Tuesday, April 19, 2011

The Sound of Fantasy

Scores are good, I like them. Especially really really good scores.

The music can make or break a Fantasy film. Look no further than the Alan Parson's Project inspired score from Ladyhawke or the Tangerine Dream score to Legend to see how much damage a poor score can do a film. On the other hand Many hokey scenes in the Micheal Bay Transformer's films were saved by the sometimes amazingly good Steve Jablonsky scores.

He did a rather good job with Fantasy music for his store to 'Your Highness' Which while a Homage to many different scores to Fantasy films from the 80's.. also was quite good on its own.

I make a habit of collecting these sorts of things. Scores to films, video games, all sorts of things. I like to have ambient music in the background while I work, while I read and other times. But I don't always want the boisterous sort of music that you get with Hans Zimmer. And I don't always want the technological sounds of Frank Klepacki who scored the Command And Conquer series. Scores such as those from John Williams especially, Indiana Jones, Jurassic Park, Star Wars. These tend to be too easily identifiable to really be ambient. They suck you into specific scenes in the movie almost as soon as you identify them.

Sometimes these scores are easy to obtain. If its from a big name movie then it's on CD, usually in a truncated form, but available. Sometimes you get lucky and get the whole thing. Howard Shore's Lord of the Rings score being a notable example. But frequently, especially for older films, the scores aren't available on anything but LP or Cassette Tape. If they make it to CD then they are expensive and limited quantities such as the score for The Goonies.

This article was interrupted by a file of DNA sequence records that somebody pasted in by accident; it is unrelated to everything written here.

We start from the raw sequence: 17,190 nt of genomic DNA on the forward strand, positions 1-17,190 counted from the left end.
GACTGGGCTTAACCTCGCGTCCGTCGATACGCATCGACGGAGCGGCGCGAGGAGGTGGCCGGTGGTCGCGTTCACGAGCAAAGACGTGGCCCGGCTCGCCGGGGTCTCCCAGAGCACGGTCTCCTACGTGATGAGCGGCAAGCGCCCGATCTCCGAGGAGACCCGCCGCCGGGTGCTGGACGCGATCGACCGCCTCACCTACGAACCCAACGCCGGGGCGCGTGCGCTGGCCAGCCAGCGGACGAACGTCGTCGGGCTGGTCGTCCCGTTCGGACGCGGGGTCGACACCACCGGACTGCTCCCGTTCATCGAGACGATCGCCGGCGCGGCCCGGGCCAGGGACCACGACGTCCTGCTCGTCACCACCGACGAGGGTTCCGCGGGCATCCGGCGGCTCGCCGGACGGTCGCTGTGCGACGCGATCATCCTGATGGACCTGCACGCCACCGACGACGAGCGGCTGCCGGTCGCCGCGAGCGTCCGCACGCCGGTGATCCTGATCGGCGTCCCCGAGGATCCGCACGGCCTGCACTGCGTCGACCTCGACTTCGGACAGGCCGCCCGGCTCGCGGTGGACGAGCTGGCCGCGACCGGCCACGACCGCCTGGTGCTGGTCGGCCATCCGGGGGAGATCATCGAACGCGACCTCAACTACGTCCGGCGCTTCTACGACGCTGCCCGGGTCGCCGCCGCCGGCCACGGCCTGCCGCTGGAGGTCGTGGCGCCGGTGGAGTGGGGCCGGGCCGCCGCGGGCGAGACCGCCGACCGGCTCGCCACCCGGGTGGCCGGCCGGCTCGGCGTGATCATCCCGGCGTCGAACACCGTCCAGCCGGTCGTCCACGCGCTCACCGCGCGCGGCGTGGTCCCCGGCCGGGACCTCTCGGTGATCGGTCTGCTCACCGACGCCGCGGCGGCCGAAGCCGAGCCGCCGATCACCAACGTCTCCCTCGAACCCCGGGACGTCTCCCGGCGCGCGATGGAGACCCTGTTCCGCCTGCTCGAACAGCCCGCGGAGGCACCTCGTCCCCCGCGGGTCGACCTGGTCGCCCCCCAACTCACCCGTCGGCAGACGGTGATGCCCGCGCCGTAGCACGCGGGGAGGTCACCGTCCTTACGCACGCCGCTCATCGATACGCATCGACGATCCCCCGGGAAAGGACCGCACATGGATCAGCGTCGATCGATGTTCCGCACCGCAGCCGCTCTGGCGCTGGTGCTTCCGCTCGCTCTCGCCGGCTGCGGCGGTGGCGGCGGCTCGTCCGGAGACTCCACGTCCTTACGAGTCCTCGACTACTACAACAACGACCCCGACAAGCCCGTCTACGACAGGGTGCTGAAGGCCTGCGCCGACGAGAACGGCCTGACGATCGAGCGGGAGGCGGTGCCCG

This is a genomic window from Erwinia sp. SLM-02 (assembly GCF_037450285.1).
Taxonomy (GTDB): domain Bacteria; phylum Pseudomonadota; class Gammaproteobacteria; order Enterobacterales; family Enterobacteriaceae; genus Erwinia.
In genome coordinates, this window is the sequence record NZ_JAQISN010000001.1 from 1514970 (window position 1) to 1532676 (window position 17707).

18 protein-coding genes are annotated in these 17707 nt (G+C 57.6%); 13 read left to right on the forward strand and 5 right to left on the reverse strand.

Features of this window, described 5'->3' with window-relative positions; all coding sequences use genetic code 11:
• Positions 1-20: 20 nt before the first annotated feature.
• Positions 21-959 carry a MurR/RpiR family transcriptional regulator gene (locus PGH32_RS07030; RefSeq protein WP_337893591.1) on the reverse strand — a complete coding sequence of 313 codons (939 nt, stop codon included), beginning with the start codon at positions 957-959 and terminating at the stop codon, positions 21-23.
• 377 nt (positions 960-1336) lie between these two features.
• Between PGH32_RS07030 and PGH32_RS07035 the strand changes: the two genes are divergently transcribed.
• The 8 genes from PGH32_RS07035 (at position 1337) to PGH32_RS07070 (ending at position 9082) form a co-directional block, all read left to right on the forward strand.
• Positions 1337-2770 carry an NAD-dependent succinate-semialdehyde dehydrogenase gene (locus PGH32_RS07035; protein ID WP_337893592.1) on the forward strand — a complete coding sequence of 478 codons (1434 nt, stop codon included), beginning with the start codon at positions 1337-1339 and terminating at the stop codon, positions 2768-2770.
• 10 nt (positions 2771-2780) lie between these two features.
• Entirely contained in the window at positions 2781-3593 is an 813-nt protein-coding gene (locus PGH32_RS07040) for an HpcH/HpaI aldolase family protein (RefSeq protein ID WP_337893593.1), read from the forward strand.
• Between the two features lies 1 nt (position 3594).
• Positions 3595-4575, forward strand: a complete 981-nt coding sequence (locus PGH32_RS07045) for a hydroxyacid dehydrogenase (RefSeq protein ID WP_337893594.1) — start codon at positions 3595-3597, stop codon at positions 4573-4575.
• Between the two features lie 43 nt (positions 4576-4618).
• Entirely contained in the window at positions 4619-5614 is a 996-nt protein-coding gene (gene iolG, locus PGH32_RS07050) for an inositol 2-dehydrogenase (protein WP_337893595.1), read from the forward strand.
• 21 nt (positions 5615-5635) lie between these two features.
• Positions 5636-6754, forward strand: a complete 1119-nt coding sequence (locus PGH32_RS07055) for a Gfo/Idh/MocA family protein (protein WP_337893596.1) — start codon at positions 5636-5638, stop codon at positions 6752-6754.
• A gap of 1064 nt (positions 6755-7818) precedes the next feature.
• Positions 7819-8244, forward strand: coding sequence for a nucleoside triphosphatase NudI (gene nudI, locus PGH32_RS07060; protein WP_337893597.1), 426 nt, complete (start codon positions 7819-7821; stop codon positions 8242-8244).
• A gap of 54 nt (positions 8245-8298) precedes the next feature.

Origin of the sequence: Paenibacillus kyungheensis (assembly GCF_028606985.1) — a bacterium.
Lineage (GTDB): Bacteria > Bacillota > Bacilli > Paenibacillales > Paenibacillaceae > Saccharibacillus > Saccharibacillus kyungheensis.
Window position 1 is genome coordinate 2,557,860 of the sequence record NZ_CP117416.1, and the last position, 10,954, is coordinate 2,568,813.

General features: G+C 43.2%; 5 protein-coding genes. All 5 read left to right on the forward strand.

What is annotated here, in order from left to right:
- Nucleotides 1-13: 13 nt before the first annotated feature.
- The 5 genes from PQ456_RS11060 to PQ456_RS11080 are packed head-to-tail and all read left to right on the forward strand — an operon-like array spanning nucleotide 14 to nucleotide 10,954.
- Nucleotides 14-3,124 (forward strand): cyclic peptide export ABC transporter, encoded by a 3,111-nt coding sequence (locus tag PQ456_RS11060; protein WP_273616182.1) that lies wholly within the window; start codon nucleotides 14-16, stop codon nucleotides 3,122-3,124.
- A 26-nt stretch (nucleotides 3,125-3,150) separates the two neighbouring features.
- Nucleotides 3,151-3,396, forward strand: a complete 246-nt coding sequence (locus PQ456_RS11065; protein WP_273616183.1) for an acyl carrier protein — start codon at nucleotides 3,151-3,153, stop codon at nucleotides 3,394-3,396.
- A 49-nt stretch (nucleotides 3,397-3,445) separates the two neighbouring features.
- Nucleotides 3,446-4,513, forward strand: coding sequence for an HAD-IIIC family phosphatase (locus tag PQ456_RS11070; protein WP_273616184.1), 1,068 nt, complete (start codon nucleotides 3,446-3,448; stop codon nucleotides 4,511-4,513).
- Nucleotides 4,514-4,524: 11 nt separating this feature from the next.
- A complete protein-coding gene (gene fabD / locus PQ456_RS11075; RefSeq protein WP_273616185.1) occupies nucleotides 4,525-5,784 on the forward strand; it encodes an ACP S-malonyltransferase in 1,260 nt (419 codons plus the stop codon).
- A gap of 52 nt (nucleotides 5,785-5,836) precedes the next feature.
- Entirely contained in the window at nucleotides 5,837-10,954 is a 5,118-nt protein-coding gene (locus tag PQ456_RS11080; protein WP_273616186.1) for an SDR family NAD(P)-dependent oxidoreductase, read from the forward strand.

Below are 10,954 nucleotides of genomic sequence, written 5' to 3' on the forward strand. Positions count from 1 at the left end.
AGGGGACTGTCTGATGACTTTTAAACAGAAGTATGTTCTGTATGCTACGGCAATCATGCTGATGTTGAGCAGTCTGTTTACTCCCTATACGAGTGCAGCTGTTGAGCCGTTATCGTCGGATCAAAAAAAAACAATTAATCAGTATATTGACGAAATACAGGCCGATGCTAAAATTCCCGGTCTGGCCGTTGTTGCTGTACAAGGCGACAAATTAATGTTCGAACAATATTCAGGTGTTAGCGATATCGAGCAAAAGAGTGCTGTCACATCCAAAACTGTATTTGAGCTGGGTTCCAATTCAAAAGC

I know of two good sources of streaming "fantasy" music.

a fellow by the name of Mats Wendt has created a very good, and very long "Score" to the Poetic Edda. It's available here http://www.eddan.net/ But it provides no ability to pause it and go back to where you left off, also no ability to download or purchase a copy. So it takes a good constitution role, or a really really huge dungeon in order to get through the whole thing. Much the same as with the Lord of the Rings score.

Then there is http://www.radiorivendell.com/ which has a streaming radio station. It also has a link list to different composers who give their work away, and to websites for various video games which also give their scores away for free download.

One of the benefits to running a D&D Game with a netbook, using it for Dice Rolls, Tracking party progression on maps.. it also allows you to program your adventures with music.

2 comments:

David J. West said...

A favorite score of mine (that I use when writing) is Joseph LoDuca's BROTHERHOOD OF THE WOLF - great movie, great soundtrack that I think fits your qualifications nicely.

Lagomorph Rex said...

I will definitely have to keep that in mind. Generally I build my music up through what I can find at goodwill, but if it comes highly recommended I'll try Amazon.